The documents and related graphics published on this server could include technical inaccuracies or typographical errors. Changes are periodically added to the information herein. Mondaq Ltd and/or its respective suppliers may make improvements and/or changes in the product(s) and/or the program(s) described herein at any time.


Mondaq Ltd requires you to register and provide information that personally identifies you, including what sort of information you are interested in, for three primary purposes:

  • To allow you to personalize the Mondaq websites you are visiting.
  • To enable features such as password reminder, newsletter alerts, email a colleague, and linking from Mondaq (and its affiliate sites) to your website.
  • To produce demographic feedback for our information providers who provide information free for your use.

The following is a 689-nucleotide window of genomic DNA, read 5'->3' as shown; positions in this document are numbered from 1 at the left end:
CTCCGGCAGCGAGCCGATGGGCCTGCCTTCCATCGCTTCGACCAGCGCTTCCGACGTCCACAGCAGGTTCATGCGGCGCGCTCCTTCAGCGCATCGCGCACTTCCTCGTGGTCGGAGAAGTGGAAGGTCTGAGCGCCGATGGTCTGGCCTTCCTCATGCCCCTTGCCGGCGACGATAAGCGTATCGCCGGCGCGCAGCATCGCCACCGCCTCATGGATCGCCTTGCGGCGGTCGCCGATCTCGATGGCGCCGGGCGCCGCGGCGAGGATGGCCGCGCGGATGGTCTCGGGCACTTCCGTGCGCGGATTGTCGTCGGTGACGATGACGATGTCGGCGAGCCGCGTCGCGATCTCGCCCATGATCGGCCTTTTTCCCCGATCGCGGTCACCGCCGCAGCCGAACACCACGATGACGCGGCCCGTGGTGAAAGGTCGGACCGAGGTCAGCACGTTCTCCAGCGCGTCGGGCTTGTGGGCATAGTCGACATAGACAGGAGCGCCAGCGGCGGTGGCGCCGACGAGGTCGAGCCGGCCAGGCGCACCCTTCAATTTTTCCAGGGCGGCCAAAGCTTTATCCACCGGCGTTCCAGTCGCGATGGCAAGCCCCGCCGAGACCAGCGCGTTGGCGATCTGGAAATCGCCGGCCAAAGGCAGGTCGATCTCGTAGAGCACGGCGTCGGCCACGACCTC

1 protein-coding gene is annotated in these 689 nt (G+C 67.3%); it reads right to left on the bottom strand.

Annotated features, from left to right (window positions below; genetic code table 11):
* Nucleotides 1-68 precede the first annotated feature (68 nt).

Mondaq (and its affiliate sites) do not sell or provide your details to third parties other than information providers. The reason we provide our information providers with this information is so that they can measure the response their articles are receiving and provide you with information about their products and services.

If you do not want us to provide your name and email address you may opt out by clicking here .

If you do not wish to receive any future announcements of products and services offered by Mondaq by clicking here .

Information Collection and Use

We require site users to register with Mondaq (and its affiliate sites) to view the free information on the site. We also collect information from our users at several different points on the websites: this is so that we can customise the sites according to individual usage, provide 'session-aware' functionality, and ensure that content is acquired and developed appropriately. This gives us an overall picture of our user profiles, which in turn shows to our Editorial Contributors the type of person they are reaching by posting articles on Mondaq (and its affiliate sites) – meaning more free content for registered users.